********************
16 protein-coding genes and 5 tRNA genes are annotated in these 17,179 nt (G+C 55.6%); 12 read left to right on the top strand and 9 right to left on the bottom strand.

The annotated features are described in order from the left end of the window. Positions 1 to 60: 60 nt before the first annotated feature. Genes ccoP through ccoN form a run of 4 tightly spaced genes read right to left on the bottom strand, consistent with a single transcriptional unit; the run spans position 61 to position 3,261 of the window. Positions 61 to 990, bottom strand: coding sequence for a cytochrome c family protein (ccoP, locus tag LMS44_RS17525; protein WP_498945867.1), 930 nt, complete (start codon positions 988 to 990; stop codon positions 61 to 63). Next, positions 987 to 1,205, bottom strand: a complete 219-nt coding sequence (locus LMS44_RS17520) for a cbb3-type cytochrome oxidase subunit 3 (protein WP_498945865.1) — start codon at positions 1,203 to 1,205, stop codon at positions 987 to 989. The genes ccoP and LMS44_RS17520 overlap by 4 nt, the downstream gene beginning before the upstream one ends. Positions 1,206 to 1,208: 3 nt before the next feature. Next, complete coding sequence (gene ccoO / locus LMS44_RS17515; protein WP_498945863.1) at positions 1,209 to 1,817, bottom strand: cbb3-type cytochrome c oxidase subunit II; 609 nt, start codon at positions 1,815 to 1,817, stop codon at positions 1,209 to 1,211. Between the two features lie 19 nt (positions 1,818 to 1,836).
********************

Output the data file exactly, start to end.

16 protein-coding genes and 5 tRNA genes are annotated in these 17,179 nt (G+C 55.6%); 12 read left to right on the top strand and 9 right to left on the bottom strand.

The annotated features are described in order from the left end of the window. Positions 1 to 60: 60 nt before the first annotated feature. Genes ccoP through ccoN form a run of 4 tightly spaced genes read right to left on the bottom strand, consistent with a single transcriptional unit; the run spans position 61 to position 3,261 of the window. Positions 61 to 990, bottom strand: coding sequence for a cytochrome c family protein (ccoP, locus tag LMS44_RS17525; protein WP_498945867.1), 930 nt, complete (start codon positions 988 to 990; stop codon positions 61 to 63). Next, positions 987 to 1,205, bottom strand: a complete 219-nt coding sequence (locus LMS44_RS17520) for a cbb3-type cytochrome oxidase subunit 3 (protein WP_498945865.1) — start codon at positions 1,203 to 1,205, stop codon at positions 987 to 989. The genes ccoP and LMS44_RS17520 overlap by 4 nt, the downstream gene beginning before the upstream one ends. Positions 1,206 to 1,208: 3 nt before the next feature. Next, complete coding sequence (gene ccoO / locus LMS44_RS17515; protein WP_498945863.1) at positions 1,209 to 1,817, bottom strand: cbb3-type cytochrome c oxidase subunit II; 609 nt, start codon at positions 1,815 to 1,817, stop codon at positions 1,209 to 1,211. Between the two features lie 19 nt (positions 1,818 to 1,836).